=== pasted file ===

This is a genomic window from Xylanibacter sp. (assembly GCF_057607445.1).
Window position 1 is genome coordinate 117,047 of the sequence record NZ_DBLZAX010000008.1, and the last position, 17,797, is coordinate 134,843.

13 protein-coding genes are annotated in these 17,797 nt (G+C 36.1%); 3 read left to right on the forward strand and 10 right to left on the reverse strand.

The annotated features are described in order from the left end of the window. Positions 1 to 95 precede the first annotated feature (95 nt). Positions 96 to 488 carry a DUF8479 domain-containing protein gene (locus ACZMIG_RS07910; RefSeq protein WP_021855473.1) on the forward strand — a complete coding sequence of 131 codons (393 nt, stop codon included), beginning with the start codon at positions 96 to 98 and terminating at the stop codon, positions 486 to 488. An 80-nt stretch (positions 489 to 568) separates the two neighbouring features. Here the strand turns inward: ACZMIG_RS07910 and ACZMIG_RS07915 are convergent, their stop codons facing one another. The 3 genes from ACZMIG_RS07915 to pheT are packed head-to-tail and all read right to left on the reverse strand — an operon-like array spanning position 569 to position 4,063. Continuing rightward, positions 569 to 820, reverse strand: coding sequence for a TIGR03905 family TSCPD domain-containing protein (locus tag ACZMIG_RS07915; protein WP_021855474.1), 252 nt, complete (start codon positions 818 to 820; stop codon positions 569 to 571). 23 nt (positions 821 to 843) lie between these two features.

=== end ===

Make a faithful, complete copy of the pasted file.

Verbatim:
This is a genomic window from Xylanibacter sp. (assembly GCF_057607445.1).
Window position 1 is genome coordinate 117,047 of the sequence record NZ_DBLZAX010000008.1, and the last position, 17,797, is coordinate 134,843.

13 protein-coding genes are annotated in these 17,797 nt (G+C 36.1%); 3 read left to right on the forward strand and 10 right to left on the reverse strand.

The annotated features are described in order from the left end of the window. Positions 1 to 95 precede the first annotated feature (95 nt). Positions 96 to 488 carry a DUF8479 domain-containing protein gene (locus ACZMIG_RS07910; RefSeq protein WP_021855473.1) on the forward strand — a complete coding sequence of 131 codons (393 nt, stop codon included), beginning with the start codon at positions 96 to 98 and terminating at the stop codon, positions 486 to 488. An 80-nt stretch (positions 489 to 568) separates the two neighbouring features. Here the strand turns inward: ACZMIG_RS07910 and ACZMIG_RS07915 are convergent, their stop codons facing one another. The 3 genes from ACZMIG_RS07915 to pheT are packed head-to-tail and all read right to left on the reverse strand — an operon-like array spanning position 569 to position 4,063. Continuing rightward, positions 569 to 820, reverse strand: coding sequence for a TIGR03905 family TSCPD domain-containing protein (locus tag ACZMIG_RS07915; protein WP_021855474.1), 252 nt, complete (start codon positions 818 to 820; stop codon positions 569 to 571). 23 nt (positions 821 to 843) lie between these two features.